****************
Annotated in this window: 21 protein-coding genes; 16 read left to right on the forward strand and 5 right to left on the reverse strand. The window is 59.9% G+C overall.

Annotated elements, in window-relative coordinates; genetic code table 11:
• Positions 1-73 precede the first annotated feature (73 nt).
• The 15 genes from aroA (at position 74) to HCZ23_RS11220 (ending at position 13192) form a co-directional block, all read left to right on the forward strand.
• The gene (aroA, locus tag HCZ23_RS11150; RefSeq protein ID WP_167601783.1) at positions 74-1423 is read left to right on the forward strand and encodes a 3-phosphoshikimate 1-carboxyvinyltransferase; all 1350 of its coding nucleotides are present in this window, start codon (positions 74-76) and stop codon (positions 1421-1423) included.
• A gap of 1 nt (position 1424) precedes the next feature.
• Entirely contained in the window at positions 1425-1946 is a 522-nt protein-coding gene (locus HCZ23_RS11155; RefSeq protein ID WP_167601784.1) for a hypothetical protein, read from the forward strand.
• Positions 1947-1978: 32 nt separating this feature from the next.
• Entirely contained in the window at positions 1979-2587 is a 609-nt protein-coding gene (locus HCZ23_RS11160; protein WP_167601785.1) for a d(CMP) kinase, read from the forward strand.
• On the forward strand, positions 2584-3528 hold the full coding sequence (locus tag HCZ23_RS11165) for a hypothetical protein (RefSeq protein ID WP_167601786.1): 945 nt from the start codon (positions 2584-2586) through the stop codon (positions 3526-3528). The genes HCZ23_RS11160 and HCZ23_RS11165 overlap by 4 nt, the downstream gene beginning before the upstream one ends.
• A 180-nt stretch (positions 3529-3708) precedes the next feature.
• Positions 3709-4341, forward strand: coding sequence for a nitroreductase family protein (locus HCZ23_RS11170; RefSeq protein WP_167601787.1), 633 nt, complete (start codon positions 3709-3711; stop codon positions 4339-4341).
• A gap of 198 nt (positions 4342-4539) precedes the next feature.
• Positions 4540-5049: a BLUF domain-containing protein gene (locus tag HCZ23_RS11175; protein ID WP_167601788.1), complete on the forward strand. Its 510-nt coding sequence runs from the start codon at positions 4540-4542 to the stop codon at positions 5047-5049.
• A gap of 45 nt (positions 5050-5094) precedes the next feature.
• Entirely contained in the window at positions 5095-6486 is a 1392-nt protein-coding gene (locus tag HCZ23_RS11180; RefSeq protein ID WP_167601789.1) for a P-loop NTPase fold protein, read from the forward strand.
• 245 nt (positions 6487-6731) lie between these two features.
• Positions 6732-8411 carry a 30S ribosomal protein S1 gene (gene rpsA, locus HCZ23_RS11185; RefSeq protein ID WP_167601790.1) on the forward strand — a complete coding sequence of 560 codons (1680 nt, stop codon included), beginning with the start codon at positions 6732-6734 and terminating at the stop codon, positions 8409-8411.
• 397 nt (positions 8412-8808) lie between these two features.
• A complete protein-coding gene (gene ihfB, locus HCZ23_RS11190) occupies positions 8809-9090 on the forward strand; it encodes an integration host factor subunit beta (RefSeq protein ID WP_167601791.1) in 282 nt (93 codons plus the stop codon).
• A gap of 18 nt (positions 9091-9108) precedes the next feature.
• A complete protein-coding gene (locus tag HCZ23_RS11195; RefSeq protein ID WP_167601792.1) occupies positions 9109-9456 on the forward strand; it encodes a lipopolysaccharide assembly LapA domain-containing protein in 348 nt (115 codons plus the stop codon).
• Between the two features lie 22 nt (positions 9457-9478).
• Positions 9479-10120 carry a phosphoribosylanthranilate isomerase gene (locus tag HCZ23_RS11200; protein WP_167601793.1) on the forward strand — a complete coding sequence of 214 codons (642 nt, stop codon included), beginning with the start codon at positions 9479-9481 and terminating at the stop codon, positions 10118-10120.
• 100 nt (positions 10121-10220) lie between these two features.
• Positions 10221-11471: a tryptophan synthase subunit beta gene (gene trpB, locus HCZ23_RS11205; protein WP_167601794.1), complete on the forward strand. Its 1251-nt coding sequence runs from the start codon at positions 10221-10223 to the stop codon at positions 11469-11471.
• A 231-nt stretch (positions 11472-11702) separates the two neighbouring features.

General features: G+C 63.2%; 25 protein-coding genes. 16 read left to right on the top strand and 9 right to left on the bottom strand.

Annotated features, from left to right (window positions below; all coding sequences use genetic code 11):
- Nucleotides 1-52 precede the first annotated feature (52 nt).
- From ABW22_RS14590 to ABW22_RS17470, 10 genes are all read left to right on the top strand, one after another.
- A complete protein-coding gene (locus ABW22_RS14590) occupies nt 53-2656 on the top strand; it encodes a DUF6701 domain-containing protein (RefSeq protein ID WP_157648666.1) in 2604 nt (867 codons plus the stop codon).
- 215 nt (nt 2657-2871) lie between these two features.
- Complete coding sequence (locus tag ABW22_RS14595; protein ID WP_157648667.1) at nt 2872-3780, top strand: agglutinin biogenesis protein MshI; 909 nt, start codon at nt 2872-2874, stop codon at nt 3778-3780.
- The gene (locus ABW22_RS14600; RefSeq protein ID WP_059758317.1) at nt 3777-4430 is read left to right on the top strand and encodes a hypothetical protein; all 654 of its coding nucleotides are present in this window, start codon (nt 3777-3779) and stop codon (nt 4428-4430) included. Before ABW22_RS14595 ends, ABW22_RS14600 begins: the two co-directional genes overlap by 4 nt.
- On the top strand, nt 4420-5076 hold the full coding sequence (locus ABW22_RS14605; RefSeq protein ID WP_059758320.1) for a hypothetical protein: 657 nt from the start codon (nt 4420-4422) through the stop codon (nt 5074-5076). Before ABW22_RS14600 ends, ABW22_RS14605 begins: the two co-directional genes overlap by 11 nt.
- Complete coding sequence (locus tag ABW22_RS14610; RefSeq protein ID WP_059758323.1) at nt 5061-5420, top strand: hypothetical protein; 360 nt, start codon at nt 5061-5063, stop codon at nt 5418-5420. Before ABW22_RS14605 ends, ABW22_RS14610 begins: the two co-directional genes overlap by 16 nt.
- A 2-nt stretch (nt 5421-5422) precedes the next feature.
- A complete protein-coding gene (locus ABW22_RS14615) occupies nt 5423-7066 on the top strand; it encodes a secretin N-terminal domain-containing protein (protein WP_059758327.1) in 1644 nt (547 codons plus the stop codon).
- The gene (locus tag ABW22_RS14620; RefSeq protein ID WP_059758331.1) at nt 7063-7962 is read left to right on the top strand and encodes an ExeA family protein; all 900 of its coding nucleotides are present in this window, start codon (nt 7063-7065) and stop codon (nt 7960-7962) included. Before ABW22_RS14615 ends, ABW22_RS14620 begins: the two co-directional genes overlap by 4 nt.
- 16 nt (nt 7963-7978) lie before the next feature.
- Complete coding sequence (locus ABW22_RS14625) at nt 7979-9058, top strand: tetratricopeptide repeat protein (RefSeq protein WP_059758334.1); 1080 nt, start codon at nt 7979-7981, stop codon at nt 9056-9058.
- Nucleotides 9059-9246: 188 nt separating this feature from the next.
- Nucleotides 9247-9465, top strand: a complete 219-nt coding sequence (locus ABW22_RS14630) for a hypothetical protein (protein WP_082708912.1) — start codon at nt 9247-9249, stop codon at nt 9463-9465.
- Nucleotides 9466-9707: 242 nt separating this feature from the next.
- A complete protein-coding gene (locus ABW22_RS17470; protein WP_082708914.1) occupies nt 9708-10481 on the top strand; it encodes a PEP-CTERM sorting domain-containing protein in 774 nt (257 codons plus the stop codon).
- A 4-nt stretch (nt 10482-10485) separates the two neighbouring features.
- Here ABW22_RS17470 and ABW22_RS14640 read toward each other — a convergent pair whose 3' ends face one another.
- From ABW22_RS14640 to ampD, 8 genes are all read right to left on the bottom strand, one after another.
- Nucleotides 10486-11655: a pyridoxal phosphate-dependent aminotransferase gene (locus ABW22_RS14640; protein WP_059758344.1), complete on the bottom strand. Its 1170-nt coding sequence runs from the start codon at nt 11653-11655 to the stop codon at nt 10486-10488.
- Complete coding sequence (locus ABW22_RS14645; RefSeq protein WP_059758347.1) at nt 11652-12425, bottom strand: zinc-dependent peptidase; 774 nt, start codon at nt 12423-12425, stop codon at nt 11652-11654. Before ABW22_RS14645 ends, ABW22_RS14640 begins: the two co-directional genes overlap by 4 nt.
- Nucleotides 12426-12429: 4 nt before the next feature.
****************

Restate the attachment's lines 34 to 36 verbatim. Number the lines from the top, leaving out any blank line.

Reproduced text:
- Complete coding sequence (locus tag ABW22_RS14595; protein ID WP_157648667.1) at nt 2872-3780, top strand: agglutinin biogenesis protein MshI; 909 nt, start codon at nt 2872-2874, stop codon at nt 3778-3780.
- The gene (locus ABW22_RS14600; RefSeq protein ID WP_059758317.1) at nt 3777-4430 is read left to right on the top strand and encodes a hypothetical protein; all 654 of its coding nucleotides are present in this window, start codon (nt 3777-3779) and stop codon (nt 4428-4430) included. Before ABW22_RS14595 ends, ABW22_RS14600 begins: the two co-directional genes overlap by 4 nt.
- On the top strand, nt 4420-5076 hold the full coding sequence (locus ABW22_RS14605; RefSeq protein ID WP_059758320.1) for a hypothetical protein: 657 nt from the start codon (nt 4420-4422) through the stop codon (nt 5074-5076). Before ABW22_RS14600 ends, ABW22_RS14605 begins: the two co-directional genes overlap by 11 nt.